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U.N. returns to Somali capital Mogadishu after 17-year absence

January 24, 2012 |  9:55 am

Mogadishu
This post has been corrected, as indicated below.

REPORTING FROM JOHANNESBURG, SOUTH AFRICA -- Seventeen years ago, a humiliated U.N. peacekeeping mission left the Somali capital, Mogadishu, after a failed intervention to stem the country's spiral into chaos and civil war.

Dozens of efforts to set up a Somali government since then have also failed. But the special envoy for Somalia, Augustine Mahiga, arrived in Mogadishu on Tuesday, establishing a U.N. presence there for first time since 1995.

His arrival signaled the U.N.'s biggest vote of confidence so far in the Somali Transitional Federal Government, which now controls Mogadishu with the support of African Union forces.

The U.N.-backed government is supposed to implement a road map to elections in August -- and perhaps end the long cycle of clan violence, chaos and war.

"It is historic to bring the U.N. back to Somalia," Mahiga said in a speech upon his arrival. "The secretary-general told me I should go and join you to make the road map a reality."

He bore a letter from U.N. Chief Ban Ki-moon to hand to the Somali president, Sheik Sharif Sheik Ahmed. He later called on U.N. agencies and countries to set up offices in the capital.

Western diplomatic officials have been making unannounced low-key visits to Somalia for some time, particularly since the militant Islamist group the Shabab abandoned Mogadishu. But kidnappings remain a serious threat for Westerners. The most recent victim was an American engineer kidnapped Saturday in the central town of Galkayo.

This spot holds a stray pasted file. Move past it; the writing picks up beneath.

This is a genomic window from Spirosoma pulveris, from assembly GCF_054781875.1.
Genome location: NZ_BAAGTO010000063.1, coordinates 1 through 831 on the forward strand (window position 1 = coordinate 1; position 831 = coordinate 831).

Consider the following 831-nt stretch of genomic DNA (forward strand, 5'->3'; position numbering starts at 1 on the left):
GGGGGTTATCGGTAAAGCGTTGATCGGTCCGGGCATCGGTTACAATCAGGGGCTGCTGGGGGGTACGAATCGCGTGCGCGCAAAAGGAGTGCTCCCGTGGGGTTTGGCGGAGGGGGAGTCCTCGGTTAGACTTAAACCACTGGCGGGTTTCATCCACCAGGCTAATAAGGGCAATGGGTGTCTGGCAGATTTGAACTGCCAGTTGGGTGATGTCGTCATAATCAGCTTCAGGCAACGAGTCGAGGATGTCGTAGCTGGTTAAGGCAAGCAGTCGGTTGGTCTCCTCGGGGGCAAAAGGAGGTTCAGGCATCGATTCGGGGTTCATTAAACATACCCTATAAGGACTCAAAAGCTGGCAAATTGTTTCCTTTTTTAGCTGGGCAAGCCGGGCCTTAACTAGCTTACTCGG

Despite the envoy's call for countries to resume normal operations in Mogadishu, there remain many barriers to Somali peace, not least the Shabab, which controls the south and has expelled several humanitarian agencies. The International Committee of the Red Cross, which was the largest humanitarian agency distributing food in Shabab-controlled areas hit by famine, recently suspended operations in the south.

A quarter of a million lives remain at risk in the south.

Kenya and Ethiopia invaded Somalia late last year in a bid to defeat the Shabab after the group withdrew from Mogadishu in August.

The Shabab has since put its energy into guerrilla attacks, suicide bombings and ambushes, including attacks on students hoping to win scholarships to study abroad. The latest attack came Tuesday when a Shabab suicide bomber drove a minivan loaded with explosives to an Ethiopian base in the central Somali town of Beledweyne.

There was no confirmation of casualties Tuesday, although the Shabab claimed to have killed 33 Ethiopian soldiers and wounded dozens more.

[For the record, 2:36 p.m. Jan. 24. An earlier version of this post said the suicide bombing attack in Beledweyne occurred Monday. It happened Tuesday.]

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--Robyn Dixon

Photo: U.N. special envoy Augustine Mahiga arrives at the U.N. mission's headquarters in Mogadishu on Tuesday. Credit: Stuart Price / AFP/Getty Images

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